That’s right, manufacturing products made in Jersey for Jersey.
The Denville company helps Garden State businesses launch new products, automate their production lines and reduce their costs — so they can remain price-competitive enough to continue making things in state.
“The only way you can compete against cheap labor is with automation,” La Rosa said.
La Rosa calls it “reshoring” — and he feels the idea is gaining traction.
“(U.S. producers) can’t match the labor rates they see in Asia, but the automation is the equalizer: It reshores manufacturing, it brings it back here,” he said.
La Rosa said he is fighting a notion that automation takes away jobs. He said it’s just the opposite. By reducing the amount of U.S. labor a product requires, automation “keeps jobs here,” he said.
Tri-Power was founded in 1996 by three NJIT graduates who launched the company in the new-venture incubator on the school’s campus in Newark.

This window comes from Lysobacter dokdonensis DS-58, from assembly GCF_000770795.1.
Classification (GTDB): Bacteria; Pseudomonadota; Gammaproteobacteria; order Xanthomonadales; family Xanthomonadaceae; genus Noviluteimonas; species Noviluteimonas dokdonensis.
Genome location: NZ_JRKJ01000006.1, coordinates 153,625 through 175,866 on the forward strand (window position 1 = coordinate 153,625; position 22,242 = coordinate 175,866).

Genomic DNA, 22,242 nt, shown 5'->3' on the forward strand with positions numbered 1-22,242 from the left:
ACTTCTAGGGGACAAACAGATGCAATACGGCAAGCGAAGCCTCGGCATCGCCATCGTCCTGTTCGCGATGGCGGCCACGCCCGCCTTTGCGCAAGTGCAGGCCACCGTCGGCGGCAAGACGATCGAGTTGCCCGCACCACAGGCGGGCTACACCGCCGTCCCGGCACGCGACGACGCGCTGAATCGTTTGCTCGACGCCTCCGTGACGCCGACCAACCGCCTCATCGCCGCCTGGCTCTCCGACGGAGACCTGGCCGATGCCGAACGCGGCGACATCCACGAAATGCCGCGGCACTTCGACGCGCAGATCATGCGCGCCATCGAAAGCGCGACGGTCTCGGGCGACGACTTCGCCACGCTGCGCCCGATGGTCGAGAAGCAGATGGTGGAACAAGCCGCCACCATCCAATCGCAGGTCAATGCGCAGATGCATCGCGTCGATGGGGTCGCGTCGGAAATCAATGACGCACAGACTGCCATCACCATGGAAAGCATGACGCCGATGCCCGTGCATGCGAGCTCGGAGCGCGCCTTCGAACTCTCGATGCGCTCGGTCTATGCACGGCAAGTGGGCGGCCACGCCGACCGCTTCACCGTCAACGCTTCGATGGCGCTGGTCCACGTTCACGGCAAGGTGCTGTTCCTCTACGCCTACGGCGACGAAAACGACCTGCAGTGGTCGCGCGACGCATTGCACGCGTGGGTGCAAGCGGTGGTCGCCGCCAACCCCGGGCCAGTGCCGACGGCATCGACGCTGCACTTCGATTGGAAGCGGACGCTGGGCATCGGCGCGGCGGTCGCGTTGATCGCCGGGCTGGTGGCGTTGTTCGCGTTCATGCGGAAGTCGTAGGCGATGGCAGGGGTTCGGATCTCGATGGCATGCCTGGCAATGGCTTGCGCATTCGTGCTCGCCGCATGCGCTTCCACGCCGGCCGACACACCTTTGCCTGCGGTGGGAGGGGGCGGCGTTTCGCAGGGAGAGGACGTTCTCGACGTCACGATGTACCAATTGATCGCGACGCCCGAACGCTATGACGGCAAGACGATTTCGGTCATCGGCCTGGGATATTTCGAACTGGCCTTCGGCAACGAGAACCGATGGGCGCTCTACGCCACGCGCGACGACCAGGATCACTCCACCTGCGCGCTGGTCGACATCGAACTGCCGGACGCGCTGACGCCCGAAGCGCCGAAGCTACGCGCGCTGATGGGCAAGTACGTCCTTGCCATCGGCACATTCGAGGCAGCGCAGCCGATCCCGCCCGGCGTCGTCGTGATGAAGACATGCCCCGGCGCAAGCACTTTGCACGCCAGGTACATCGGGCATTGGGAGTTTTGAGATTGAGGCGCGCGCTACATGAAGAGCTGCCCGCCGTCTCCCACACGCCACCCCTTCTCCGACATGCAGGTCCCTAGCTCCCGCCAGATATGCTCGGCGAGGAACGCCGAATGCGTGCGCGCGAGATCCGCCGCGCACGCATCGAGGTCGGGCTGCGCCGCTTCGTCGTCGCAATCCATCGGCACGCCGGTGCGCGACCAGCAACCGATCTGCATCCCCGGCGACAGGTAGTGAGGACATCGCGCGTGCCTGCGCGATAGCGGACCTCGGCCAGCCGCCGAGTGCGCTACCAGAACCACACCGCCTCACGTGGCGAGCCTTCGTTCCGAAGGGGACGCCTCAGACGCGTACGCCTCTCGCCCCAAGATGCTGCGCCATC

La Rosa is joined by Edward Laganis, director of engineering, and partner Robert Mastice, who runs the Tri-Power division that provides staffing services to the utility industry. The company employs more than 20 people and has annual revenues of about $3 million.
Tri-Power has worked for about 100 New Jersey manufacturers, including aerospace and electronics firms and medical device makers such as Stryker Orthopedics, Becton-Dickinson and Johnson & Johnson. And Tri-Power and its engineers are named on several of their clients’ patents.
Its success, however, has not come easily.